Sleeping Cupid

Michelangelo Merisi da Caravaggio (Italian, 1573-1610)

Currently on View in C202
Image Licensing

The sleeping Cupid, a familiar subject in ancient sculpture and poetry, enjoyed great popularity after Michaelangelo revived it in the 16th century with a work carved in imitation of the Antique. Although many artists were inspired to take up the subject, Caravaggio's dark, unidealized Cupid is remarkable for its affirmation of love's perils. His cruel god of love, weary from inflicting so many wounds, sleeps none too soundly, his weapons still in hand.

Look out, Pilgrim, don't get so close, don't rouse him, pray that he sleeps forever and never wakes up. If you break the clever boy's sleep, right away you'll see him take up more strongly those weapons that make him worse than Death.-­­­­Giambattista Marino, La galeria, 1620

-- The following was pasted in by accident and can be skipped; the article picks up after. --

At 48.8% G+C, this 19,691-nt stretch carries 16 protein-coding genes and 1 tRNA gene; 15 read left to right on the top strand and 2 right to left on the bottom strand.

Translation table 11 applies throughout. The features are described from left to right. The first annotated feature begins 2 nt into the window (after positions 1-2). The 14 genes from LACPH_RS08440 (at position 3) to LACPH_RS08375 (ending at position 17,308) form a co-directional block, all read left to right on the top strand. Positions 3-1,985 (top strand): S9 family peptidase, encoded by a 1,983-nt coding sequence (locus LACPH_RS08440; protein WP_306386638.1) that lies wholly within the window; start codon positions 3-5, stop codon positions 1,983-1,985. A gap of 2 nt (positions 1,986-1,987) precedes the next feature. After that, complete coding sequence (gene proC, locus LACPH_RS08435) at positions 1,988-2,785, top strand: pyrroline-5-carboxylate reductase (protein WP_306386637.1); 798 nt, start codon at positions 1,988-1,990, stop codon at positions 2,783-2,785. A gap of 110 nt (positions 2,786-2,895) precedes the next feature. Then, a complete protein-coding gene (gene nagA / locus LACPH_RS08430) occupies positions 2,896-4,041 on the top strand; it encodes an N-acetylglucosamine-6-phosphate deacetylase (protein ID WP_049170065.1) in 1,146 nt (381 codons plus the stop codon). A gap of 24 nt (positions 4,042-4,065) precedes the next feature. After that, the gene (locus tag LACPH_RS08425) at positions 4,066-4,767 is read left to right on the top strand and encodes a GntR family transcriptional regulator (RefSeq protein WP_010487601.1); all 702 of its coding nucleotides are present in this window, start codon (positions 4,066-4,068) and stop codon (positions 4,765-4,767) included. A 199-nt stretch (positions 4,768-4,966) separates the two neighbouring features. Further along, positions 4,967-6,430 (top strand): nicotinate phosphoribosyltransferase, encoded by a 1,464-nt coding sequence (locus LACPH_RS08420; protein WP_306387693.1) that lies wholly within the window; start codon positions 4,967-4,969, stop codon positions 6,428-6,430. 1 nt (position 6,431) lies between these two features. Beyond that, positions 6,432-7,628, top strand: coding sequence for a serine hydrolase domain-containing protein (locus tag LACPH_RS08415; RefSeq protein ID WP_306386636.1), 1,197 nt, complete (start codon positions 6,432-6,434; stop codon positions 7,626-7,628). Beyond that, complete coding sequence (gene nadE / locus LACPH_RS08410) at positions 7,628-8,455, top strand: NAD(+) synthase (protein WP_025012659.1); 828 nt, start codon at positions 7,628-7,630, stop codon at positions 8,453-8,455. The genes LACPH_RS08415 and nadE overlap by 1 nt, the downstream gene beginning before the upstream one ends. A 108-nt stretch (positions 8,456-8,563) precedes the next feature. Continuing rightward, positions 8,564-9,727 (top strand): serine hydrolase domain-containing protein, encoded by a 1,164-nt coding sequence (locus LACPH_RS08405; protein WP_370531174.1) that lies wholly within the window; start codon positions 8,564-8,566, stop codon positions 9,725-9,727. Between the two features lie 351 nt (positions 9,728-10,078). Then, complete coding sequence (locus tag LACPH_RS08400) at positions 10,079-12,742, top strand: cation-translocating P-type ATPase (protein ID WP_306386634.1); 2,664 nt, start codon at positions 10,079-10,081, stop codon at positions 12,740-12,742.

Private Collection, Ireland.{1} (Count Ivan Podgoursky [1901-1962], New York) by 1948; Dr. G.H.A. [George Henry Alexander] Clowes [1877-1958], Indianapolis, in 1952; The Clowes Fund Collection since 1958 and on long-term loan to the Indianapolis Museum of Art since 1971 (C10016); given to the Indianapolis Museum of Art in 2010.

{1} A. Ian Frasier, former curator of the Clowes Collection, writes in A Catalogue of the Clowes Collection, Indianapolis 1973, p. xxvii: "For a long time this picture was in a convent in Ireland." This information has not been verified.

Object Information

Michelangelo Merisi da Caravaggio (Italian, 1573-1610)
creation date
about 1595-1596
oil on canvas
25 3/4 x 41 1/2 in. (canvas)
accession number
credit line
The Clowes Collection
Public Domain
European Painting and Sculpture Before 1800

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